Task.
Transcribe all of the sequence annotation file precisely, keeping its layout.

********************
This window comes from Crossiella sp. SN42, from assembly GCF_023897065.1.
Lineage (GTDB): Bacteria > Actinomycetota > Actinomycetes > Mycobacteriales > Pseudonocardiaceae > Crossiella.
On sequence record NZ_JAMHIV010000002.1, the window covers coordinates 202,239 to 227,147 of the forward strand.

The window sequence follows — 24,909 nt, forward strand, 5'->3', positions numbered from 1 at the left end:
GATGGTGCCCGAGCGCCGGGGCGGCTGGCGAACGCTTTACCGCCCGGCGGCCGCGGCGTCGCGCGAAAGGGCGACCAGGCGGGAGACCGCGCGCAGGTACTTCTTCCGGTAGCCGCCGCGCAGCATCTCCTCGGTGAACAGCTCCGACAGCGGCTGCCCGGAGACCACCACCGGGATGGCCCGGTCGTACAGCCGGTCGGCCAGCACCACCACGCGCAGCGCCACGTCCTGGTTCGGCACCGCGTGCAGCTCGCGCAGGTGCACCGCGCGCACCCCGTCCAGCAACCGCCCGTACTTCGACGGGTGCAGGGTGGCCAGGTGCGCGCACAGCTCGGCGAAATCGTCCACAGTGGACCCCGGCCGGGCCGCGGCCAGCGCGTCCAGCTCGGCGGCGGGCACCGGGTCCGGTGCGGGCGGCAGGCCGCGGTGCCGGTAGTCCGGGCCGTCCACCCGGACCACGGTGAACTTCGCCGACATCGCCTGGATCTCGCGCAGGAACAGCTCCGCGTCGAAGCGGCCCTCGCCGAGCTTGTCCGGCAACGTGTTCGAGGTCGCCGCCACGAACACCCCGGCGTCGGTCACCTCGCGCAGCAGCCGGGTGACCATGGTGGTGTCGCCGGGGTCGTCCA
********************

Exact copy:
This window comes from Crossiella sp. SN42, from assembly GCF_023897065.1.
Lineage (GTDB): Bacteria > Actinomycetota > Actinomycetes > Mycobacteriales > Pseudonocardiaceae > Crossiella.
On sequence record NZ_JAMHIV010000002.1, the window covers coordinates 202,239 to 227,147 of the forward strand.

The window sequence follows — 24,909 nt, forward strand, 5'->3', positions numbered from 1 at the left end:
GATGGTGCCCGAGCGCCGGGGCGGCTGGCGAACGCTTTACCGCCCGGCGGCCGCGGCGTCGCGCGAAAGGGCGACCAGGCGGGAGACCGCGCGCAGGTACTTCTTCCGGTAGCCGCCGCGCAGCATCTCCTCGGTGAACAGCTCCGACAGCGGCTGCCCGGAGACCACCACCGGGATGGCCCGGTCGTACAGCCGGTCGGCCAGCACCACCACGCGCAGCGCCACGTCCTGGTTCGGCACCGCGTGCAGCTCGCGCAGGTGCACCGCGCGCACCCCGTCCAGCAACCGCCCGTACTTCGACGGGTGCAGGGTGGCCAGGTGCGCGCACAGCTCGGCGAAATCGTCCACAGTGGACCCCGGCCGGGCCGCGGCCAGCGCGTCCAGCTCGGCGGCGGGCACCGGGTCCGGTGCGGGCGGCAGGCCGCGGTGCCGGTAGTCCGGGCCGTCCACCCGGACCACGGTGAACTTCGCCGACATCGCCTGGATCTCGCGCAGGAACAGCTCCGCGTCGAAGCGGCCCTCGCCGAGCTTGTCCGGCAACGTGTTCGAGGTCGCCGCCACGAACACCCCGGCGTCGGTCACCTCGCGCAGCAGCCGGGTGACCATGGTGGTGTCGCCGGGGTCGTCCA